David Perry of Red Hat walks us through the latest from legal entities, journalists, and pop culture on why it is time to fix patents.
The Santa Clara High Tech Law Journal held their annual symposium on open source in the legal field at Santa Clara University. Prominent practitioners in the open source community spoke on topics ranging from licensing and compliance to healthcare and entertainment law.
The most-read articles this year on Opensource.com demonstrated a strong interest in the changing aspects of complicated issues. For example, the top two stories this year both relate to a complex series of cases involving a dispute between Versata and Aperiprise surrounding alleged violations of... Read more
Elon Musk and crew at Tesla Motors made some big waves last week. In case you missed this recent news roundup, it was announced that Tesla is effectively relinquishing their patent portfolio—particularly around charging stations.
This morning the U.S. Supreme Court issued an important decision concerning software patents and took a small-but-meaningful step in the right direction. In Alice Corp. v. CLS Bank, the Court reaffirmed that abstract ideas are not by themselves patentable and unanimously held that the software at... Read more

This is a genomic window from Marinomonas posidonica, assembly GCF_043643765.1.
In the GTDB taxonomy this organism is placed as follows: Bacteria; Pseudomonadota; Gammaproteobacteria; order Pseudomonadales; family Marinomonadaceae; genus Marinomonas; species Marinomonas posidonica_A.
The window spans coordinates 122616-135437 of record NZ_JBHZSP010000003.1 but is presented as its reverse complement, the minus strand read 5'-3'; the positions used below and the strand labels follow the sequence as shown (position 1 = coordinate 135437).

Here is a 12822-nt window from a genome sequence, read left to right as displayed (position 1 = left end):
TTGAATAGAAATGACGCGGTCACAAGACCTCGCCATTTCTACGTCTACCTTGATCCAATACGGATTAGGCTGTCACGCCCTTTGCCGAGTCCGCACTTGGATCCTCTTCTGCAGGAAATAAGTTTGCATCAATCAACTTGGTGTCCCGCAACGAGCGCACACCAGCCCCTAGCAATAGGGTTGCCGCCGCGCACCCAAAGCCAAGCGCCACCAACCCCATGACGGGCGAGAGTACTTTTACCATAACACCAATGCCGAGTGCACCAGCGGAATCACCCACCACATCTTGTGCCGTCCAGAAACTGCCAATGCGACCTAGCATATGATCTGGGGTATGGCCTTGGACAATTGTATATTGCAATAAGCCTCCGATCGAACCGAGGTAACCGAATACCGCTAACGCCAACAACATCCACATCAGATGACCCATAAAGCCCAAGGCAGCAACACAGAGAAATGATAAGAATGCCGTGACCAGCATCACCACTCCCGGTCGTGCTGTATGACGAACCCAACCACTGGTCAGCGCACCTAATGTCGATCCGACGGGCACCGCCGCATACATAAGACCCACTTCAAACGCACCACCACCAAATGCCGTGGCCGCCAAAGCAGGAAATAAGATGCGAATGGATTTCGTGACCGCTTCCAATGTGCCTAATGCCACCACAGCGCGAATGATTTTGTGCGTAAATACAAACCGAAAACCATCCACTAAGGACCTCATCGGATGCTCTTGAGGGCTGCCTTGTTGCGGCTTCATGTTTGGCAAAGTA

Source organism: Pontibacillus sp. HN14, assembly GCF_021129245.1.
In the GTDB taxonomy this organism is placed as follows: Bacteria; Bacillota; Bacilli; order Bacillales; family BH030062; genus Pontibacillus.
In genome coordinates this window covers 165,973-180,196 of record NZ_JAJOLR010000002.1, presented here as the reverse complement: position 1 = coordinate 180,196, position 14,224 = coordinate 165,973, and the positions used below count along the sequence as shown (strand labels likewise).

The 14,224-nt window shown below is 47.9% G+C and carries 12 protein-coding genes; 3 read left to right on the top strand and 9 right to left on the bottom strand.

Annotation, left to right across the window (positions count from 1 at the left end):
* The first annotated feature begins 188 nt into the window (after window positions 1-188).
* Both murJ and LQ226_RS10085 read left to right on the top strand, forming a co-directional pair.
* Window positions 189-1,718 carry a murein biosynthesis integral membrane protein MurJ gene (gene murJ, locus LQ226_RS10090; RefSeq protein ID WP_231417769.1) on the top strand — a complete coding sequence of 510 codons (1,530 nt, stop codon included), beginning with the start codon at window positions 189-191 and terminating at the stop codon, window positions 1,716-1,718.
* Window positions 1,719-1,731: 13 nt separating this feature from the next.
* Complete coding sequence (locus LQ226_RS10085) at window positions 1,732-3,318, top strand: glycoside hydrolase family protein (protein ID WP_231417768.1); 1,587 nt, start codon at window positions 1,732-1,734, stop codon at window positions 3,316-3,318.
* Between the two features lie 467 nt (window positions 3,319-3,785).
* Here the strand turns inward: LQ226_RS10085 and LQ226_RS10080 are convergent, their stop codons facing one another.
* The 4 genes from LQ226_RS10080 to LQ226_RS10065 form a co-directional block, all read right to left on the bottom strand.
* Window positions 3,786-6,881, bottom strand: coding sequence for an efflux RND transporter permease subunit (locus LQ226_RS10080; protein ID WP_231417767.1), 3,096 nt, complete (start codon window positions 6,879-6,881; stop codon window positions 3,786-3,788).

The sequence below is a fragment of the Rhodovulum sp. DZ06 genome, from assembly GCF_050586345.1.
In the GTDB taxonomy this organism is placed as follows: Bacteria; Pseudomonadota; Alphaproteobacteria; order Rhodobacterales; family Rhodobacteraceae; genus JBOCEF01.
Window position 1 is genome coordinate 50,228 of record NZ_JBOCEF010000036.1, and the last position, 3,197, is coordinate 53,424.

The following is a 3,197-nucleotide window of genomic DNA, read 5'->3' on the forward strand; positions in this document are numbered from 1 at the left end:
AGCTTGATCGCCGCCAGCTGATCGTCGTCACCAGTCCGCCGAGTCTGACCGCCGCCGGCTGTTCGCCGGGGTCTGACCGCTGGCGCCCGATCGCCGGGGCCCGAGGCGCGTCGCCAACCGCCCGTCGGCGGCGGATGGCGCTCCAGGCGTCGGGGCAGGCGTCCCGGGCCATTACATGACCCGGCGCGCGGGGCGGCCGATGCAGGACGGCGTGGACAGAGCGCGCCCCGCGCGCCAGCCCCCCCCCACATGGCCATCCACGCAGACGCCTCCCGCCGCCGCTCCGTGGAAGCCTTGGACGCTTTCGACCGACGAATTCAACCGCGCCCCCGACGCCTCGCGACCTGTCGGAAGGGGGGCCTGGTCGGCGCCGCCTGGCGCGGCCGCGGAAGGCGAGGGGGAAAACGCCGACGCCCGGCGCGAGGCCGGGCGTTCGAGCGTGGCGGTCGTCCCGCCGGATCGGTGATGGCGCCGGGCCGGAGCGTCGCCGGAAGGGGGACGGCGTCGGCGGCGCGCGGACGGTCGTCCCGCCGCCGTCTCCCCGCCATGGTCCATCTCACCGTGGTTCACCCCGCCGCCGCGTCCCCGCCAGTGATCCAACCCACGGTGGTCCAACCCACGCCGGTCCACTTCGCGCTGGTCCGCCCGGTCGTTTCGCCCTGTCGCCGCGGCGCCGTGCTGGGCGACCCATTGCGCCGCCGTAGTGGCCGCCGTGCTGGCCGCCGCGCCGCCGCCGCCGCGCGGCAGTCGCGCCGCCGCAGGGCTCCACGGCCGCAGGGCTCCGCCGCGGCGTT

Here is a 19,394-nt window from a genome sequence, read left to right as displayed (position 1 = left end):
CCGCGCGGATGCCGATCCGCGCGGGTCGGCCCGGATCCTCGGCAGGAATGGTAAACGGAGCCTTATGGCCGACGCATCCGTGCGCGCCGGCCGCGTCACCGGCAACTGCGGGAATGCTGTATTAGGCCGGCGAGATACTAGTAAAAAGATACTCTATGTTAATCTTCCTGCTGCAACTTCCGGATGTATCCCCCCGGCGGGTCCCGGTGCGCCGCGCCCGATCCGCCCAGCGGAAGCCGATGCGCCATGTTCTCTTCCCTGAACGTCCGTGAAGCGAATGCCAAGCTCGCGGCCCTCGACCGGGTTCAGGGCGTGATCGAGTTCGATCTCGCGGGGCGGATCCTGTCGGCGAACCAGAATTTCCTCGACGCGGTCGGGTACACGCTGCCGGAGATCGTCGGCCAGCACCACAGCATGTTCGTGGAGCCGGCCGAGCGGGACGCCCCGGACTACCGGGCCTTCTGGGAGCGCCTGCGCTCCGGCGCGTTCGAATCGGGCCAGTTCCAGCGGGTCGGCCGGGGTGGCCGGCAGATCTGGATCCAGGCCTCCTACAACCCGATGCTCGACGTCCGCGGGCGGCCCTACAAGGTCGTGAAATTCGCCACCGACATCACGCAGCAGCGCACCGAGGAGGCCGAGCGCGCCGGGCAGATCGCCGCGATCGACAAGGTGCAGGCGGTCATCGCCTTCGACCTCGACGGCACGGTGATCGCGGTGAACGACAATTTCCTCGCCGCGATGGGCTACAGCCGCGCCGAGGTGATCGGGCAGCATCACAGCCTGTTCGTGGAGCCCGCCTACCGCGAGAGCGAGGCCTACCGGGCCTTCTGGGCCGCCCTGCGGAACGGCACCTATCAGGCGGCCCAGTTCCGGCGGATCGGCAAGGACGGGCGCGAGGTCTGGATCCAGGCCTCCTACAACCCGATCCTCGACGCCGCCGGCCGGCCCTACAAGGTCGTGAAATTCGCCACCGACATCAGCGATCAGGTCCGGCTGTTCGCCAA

Did you know that more than twenty U.S. states have patent abuse litigation laws that have been passed or are pending? Find out which states are looking to curb patent trolling practices.
Patent trolling—the aggressive assertion of weak or meritless patent claims by non-practicing entities—is a frequent target of disdain from open source enthusiasts. Thus it may be of some comfort to readers that the highest court in the US has recently decided the issue is worth looking into. Three... Read more
The best way to explain 3D printing to someone is to show them. But since Jeff Moe can’t carry around one of his Lulzbot 3D printers, he has taken to packing 3D-printed parts in his pocket so that he can show them off when he runs into people who aren't familiar with the concept. "A lot of time... Read more
You’ve probably realized this by now, but the Supreme Court is having a very busy term when it comes to patent cases. In Nautilus, Inc. v. Biosig Instruments, Inc.—scheduled for oral argument on April 28—the Court will consider whether to hold vague patents to a more exacting standard.
Software patent thickets are often compared to minefields, but with a note of resignation, as though there’s no avoiding them. The U.S. Supreme Court now has before it a case that could go a long way towards addressing the litigation risks and business uncertainties created by software patents. The... Read more